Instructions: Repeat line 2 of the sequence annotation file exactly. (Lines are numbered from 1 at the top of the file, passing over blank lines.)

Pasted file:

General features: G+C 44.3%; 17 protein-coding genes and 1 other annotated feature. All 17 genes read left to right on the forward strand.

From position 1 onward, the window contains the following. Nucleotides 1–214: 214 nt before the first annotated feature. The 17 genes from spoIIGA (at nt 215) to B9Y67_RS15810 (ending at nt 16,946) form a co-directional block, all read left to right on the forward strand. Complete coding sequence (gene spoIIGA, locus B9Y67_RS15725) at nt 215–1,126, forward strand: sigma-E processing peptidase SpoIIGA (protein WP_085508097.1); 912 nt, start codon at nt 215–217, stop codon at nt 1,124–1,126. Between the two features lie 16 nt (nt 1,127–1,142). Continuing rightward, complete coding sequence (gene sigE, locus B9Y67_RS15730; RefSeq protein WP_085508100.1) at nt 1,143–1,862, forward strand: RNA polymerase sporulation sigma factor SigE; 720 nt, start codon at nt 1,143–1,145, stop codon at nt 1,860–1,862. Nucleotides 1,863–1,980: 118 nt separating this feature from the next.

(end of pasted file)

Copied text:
From position 1 onward, the window contains the following. Nucleotides 1–214: 214 nt before the first annotated feature. The 17 genes from spoIIGA (at nt 215) to B9Y67_RS15810 (ending at nt 16,946) form a co-directional block, all read left to right on the forward strand. Complete coding sequence (gene spoIIGA, locus B9Y67_RS15725) at nt 215–1,126, forward strand: sigma-E processing peptidase SpoIIGA (protein WP_085508097.1); 912 nt, start codon at nt 215–217, stop codon at nt 1,124–1,126. Between the two features lie 16 nt (nt 1,127–1,142). Continuing rightward, complete coding sequence (gene sigE, locus B9Y67_RS15730; RefSeq protein WP_085508100.1) at nt 1,143–1,862, forward strand: RNA polymerase sporulation sigma factor SigE; 720 nt, start codon at nt 1,143–1,145, stop codon at nt 1,860–1,862. Nucleotides 1,863–1,980: 118 nt separating this feature from the next.